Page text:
Roving reporters from Year 10 become film producers for a day

Roving reporters from Year 10 become film producers for a day

Year 10 girls Abby Greenhalgh and Hannah Riley attended the annual Girls' Schools Association's annual conference this week, as BGSG delegates with a difference.

After a workshop with Eye Film, they produced a fabulous visual report of the conference. Inspired by the experience of creating their own short film, Abby and Hannah wrote the following interesting account:

‘On 20 November 2017 we journeyed to The Principal Hotel, Manchester to attend the Girls’ School Association (GSA) Annual Conference where head teachers from across the country come together to network and listen to guest speakers. They are then able to return to cascade ideas to other school communities.

We began the day with a quick tour around the exhibition rooms, looking around at what’s on offer and taking advantage of the many (mainly food) freebies. Following that, we started to discuss with Eye Film the ideas for creating our own short film where we would have to produce it ourselves using professional equipment and editing software. As well as this, we were asked to interview various people at the conference about how the GSA affects them personally.

After learning the basics of film production we were ready to go. We decided to make our film about a potential pupil voice conference where students have a say in how the GSA can benefit them more. It was suggested that we would interview our principal Mrs Anderson, former Old Girl and former head teacher Dr Lodge and Rachel Kerr, the communication manager of GSA. They all agreed that our ideas could potentially be developed and explored.

We initially needed to set up our cameras ensuring lights were correctly placed, avoiding washed out tones. Microphones were positioned to pick up the best quality sound. We learnt how to manually focus our camera on the interviewee and frame the shot. It was essential to assess volume levels, therefore we used an additional handheld microphone and our own headphones. To add variety and interest to our piece we needed to film extra cutaways, such as shots of the building and other delegates at the conference.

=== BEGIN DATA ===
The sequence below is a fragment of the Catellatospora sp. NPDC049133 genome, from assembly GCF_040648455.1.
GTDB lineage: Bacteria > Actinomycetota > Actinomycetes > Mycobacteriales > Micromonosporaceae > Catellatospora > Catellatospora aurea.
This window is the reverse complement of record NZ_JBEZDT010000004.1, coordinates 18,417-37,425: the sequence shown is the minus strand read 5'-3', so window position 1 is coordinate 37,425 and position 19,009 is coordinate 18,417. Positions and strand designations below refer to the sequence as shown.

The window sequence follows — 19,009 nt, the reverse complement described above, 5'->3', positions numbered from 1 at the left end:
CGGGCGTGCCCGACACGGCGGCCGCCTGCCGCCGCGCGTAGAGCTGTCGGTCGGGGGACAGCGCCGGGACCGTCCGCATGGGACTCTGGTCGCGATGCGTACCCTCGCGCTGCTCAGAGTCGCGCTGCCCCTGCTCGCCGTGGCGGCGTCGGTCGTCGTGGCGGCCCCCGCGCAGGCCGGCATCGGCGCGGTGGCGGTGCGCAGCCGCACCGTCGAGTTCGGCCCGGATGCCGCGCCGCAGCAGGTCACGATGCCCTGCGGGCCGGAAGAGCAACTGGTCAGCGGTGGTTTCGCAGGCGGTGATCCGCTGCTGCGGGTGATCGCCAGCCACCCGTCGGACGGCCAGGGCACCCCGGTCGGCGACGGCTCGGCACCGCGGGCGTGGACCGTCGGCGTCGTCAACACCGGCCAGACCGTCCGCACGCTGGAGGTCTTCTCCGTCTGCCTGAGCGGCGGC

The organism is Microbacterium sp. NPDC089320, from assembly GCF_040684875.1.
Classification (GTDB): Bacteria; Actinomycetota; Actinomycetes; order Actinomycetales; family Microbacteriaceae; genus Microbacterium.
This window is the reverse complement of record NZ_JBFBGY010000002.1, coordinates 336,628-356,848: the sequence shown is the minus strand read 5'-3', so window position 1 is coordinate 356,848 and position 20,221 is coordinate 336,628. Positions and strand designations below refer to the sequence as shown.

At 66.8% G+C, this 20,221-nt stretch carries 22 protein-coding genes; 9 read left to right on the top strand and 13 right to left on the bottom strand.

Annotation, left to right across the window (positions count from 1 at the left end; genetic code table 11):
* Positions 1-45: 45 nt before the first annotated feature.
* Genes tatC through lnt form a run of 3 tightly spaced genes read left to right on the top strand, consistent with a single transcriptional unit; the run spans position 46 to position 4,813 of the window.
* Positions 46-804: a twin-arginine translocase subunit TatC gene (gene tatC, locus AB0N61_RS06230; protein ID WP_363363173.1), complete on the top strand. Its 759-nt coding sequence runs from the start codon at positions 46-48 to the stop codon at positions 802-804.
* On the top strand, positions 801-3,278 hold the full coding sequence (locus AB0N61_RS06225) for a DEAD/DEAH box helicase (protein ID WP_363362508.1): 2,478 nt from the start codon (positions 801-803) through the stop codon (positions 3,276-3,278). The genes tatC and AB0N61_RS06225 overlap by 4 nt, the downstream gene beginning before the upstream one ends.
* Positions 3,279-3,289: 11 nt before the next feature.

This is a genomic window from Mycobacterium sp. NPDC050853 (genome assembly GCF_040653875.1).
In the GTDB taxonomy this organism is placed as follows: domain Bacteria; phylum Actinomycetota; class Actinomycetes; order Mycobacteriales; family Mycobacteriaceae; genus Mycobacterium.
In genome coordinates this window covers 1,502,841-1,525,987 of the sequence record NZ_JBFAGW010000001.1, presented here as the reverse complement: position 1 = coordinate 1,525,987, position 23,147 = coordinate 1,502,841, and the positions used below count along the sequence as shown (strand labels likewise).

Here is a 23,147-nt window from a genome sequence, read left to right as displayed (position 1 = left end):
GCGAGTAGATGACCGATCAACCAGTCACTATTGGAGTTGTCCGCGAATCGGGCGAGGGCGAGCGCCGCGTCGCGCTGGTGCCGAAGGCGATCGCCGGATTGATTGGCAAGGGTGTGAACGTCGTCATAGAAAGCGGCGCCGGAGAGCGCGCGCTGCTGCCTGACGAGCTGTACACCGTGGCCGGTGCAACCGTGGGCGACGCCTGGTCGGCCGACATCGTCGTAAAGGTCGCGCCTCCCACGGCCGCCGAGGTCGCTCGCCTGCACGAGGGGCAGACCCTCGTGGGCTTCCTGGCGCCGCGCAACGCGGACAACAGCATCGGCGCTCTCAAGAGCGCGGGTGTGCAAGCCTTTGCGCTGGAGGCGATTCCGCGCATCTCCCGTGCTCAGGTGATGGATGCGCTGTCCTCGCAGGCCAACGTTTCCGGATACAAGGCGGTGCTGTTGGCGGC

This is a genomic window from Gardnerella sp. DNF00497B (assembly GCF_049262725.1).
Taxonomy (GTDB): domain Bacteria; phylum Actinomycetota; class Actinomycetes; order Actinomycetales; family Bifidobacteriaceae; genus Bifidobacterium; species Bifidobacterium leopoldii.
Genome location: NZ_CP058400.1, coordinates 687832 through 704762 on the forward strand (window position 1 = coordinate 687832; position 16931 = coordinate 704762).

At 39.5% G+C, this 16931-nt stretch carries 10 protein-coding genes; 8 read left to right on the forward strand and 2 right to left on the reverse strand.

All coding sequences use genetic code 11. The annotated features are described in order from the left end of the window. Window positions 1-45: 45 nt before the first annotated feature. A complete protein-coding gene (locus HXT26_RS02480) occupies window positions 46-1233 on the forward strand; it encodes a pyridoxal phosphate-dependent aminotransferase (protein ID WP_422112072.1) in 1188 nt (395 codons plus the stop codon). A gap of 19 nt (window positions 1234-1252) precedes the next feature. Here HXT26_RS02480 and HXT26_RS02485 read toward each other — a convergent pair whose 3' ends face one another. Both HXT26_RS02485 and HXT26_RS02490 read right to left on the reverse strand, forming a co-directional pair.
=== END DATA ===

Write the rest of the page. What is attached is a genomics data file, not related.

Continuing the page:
It was then time to embark upon the editing process. We knew this would be a lengthy and time consuming job but we were excited to discover how the clips we filmed would come together to produce the final piece and what would end up on the cutting room floor! During the editing process we learnt how important it was to line up shots, otherwise there would be too many jump cuts, meaning altogether it wouldn’t make sense. To avoid this, we added cutaways into the piece, meaning the long clips were split up into digestible sizes.

We were very pleased with our final film. We had worked very hard over the two days and were happy that all our work had payed off. We would like to thank the GSA for inviting us to participate in such an amazing workshop and the Eye Film company for being such brilliant trainers. We are now eager to find out more about film and editing and, thanks to this introduction, we are now considering more deeply, entering this industry.’